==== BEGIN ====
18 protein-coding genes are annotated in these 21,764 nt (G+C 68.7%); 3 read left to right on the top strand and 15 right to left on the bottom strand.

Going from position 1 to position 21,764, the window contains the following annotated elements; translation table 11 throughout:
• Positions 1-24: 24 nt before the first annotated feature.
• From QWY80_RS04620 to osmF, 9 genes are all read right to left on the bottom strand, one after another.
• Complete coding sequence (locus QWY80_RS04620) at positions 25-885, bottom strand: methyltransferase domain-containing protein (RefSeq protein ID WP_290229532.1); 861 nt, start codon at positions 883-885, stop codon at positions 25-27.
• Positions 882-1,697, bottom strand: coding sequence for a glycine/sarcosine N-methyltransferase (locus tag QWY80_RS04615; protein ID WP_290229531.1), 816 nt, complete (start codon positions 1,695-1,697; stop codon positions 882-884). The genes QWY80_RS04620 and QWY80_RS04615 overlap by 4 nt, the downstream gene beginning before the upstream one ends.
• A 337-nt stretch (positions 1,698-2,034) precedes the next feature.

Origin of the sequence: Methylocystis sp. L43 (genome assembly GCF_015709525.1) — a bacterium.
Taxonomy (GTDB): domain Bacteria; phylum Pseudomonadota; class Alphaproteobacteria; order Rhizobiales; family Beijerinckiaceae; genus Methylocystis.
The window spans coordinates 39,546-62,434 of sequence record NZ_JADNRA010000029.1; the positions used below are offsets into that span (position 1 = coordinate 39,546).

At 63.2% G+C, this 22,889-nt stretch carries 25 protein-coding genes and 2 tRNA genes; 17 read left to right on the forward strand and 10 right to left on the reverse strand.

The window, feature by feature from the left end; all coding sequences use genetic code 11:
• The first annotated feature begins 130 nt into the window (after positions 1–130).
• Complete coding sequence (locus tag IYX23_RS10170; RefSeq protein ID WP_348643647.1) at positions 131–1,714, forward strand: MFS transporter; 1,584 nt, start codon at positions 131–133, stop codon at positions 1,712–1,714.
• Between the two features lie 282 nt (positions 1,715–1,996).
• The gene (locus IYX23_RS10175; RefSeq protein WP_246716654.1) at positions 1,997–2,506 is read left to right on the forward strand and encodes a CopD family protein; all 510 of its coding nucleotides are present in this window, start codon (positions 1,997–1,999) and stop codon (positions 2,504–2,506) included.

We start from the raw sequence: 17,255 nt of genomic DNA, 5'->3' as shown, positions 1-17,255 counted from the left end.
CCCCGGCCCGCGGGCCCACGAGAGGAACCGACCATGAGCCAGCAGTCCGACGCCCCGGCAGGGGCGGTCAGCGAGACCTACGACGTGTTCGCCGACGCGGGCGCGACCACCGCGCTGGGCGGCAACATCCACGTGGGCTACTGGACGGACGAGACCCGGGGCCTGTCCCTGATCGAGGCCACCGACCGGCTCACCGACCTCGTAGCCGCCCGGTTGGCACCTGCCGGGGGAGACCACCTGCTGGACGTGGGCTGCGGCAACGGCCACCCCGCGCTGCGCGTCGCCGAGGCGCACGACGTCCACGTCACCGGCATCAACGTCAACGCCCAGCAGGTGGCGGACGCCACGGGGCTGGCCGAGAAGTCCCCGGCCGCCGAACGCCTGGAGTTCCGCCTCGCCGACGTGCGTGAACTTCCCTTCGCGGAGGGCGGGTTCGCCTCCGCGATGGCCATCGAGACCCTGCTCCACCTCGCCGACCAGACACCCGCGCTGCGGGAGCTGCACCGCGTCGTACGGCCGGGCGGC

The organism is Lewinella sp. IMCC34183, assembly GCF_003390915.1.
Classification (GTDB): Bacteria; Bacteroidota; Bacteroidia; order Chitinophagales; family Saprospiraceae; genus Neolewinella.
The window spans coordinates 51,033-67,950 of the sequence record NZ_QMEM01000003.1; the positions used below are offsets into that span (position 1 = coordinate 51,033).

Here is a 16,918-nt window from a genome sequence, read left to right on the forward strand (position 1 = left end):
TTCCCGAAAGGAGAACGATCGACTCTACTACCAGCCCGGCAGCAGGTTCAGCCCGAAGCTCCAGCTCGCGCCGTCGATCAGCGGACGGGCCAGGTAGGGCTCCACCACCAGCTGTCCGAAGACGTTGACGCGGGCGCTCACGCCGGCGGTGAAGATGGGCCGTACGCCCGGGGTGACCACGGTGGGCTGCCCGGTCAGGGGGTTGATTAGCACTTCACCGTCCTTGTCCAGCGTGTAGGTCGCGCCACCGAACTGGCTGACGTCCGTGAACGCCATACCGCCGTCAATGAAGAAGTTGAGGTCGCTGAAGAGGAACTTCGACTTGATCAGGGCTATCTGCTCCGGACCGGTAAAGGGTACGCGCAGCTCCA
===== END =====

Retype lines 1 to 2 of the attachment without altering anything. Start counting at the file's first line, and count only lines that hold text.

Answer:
18 protein-coding genes are annotated in these 21,764 nt (G+C 68.7%); 3 read left to right on the top strand and 15 right to left on the bottom strand.

Going from position 1 to position 21,764, the window contains the following annotated elements; translation table 11 throughout: